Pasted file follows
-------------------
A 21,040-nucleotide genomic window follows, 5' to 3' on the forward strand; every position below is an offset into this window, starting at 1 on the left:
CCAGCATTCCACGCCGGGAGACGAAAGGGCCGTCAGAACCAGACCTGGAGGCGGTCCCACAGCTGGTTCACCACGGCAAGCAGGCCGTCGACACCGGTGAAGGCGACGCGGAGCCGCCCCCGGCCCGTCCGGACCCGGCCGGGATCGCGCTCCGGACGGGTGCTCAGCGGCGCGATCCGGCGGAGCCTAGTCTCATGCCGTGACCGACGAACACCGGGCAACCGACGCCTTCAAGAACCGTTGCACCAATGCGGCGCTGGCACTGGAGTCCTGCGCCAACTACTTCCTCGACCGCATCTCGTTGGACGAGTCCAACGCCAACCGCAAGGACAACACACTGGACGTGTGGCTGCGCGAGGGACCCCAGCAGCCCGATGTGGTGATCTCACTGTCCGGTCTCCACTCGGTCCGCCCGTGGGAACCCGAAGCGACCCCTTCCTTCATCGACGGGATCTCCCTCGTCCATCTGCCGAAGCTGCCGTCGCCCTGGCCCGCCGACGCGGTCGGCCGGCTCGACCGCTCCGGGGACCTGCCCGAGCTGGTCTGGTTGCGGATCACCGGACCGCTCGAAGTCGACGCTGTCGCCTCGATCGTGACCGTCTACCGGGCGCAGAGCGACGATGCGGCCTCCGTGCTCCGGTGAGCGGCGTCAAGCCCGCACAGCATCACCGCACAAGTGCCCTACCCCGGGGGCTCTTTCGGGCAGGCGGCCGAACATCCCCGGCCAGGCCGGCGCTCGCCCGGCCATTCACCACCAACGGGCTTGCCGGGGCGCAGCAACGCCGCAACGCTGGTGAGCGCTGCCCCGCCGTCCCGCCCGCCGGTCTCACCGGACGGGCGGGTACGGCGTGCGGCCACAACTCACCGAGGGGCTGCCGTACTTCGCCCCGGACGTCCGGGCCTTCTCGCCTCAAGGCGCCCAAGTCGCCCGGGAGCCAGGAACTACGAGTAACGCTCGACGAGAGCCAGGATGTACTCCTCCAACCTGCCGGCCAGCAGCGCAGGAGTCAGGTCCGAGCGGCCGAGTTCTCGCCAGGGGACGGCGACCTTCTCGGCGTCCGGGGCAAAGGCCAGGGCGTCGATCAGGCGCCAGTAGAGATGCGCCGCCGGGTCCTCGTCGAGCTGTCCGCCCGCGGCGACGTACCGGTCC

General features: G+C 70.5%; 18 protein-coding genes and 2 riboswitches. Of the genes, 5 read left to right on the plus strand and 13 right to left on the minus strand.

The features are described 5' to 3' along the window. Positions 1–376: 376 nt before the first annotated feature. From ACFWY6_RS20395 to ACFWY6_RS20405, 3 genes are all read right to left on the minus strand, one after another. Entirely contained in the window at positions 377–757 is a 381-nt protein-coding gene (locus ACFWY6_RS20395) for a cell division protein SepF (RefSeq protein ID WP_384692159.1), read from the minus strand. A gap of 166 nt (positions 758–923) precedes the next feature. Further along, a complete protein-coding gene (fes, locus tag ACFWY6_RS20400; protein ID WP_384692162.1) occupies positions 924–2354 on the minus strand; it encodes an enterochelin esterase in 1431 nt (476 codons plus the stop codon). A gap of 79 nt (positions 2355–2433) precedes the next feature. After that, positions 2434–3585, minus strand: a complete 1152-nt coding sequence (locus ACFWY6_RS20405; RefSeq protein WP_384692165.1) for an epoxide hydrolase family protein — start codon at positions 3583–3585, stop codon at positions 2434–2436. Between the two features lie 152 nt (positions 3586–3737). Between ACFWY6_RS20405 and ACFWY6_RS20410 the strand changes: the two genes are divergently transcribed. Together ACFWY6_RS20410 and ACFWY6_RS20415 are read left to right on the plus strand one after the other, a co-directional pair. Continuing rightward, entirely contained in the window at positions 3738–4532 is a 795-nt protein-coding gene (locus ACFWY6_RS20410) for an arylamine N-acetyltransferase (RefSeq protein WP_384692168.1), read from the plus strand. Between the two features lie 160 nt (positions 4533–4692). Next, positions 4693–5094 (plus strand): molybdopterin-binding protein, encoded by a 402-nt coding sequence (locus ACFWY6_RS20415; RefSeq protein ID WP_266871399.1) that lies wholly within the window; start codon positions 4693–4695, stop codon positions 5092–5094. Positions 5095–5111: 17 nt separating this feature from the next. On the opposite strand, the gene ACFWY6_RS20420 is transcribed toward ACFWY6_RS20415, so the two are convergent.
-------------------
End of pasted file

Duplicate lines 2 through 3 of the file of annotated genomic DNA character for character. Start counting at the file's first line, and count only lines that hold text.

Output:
CCAGCATTCCACGCCGGGAGACGAAAGGGCCGTCAGAACCAGACCTGGAGGCGGTCCCACAGCTGGTTCACCACGGCAAGCAGGCCGTCGACACCGGTGAAGGCGACGCGGAGCCGCCCCCGGCCCGTCCGGACCCGGCCGGGATCGCGCTCCGGACGGGTGCTCAGCGGCGCGATCCGGCGGAGCCTAGTCTCATGCCGTGACCGACGAACACCGGGCAACCGACGCCTTCAAGAACCGTTGCACCAATGCGGCGCTGGCACTGGAGTCCTGCGCCAACTACTTCCTCGACCGCATCTCGTTGGACGAGTCCAACGCCAACCGCAAGGACAACACACTGGACGTGTGGCTGCGCGAGGGACCCCAGCAGCCCGATGTGGTGATCTCACTGTCCGGTCTCCACTCGGTCCGCCCGTGGGAACCCGAAGCGACCCCTTCCTTCATCGACGGGATCTCCCTCGTCCATCTGCCGAAGCTGCCGTCGCCCTGGCCCGCCGACGCGGTCGGCCGGCTCGACCGCTCCGGGGACCTGCCCGAGCTGGTCTGGTTGCGGATCACCGGACCGCTCGAAGTCGACGCTGTCGCCTCGATCGTGACCGTCTACCGGGCGCAGAGCGACGATGCGGCCTCCGTGCTCCGGTGAGCGGCGTCAAGCCCGCACAGCATCACCGCACAAGTGCCCTACCCCGGGGGCTCTTTCGGGCAGGCGGCCGAACATCCCCGGCCAGGCCGGCGCTCGCCCGGCCATTCACCACCAACGGGCTTGCCGGGGCGCAGCAACGCCGCAACGCTGGTGAGCGCTGCCCCGCCGTCCCGCCCGCCGGTCTCACCGGACGGGCGGGTACGGCGTGCGGCCACAACTCACCGAGGGGCTGCCGTACTTCGCCCCGGACGTCCGGGCCTTCTCGCCTCAAGGCGCCCAAGTCGCCCGGGAGCCAGGAACTACGAGTAACGCTCGACGAGAGCCAGGATGTACTCCTCCAACCTGCCGGCCAGCAGCGCAGGAGTCAGGTCCGAGCGGCCGAGTTCTCGCCAGGGGACGGCGACCTTCTCGGCGTCCGGGGCAAAGGCCAGGGCGTCGATCAGGCGCCAGTAGAGATGCGCCGCCGGGTCCTCGTCGAGCTGTCCGCCCGCGGCGACGTACCGGTCC

General features: G+C 70.5%; 18 protein-coding genes and 2 riboswitches. Of the genes, 5 read left to right on the plus strand and 13 right to left on the minus strand.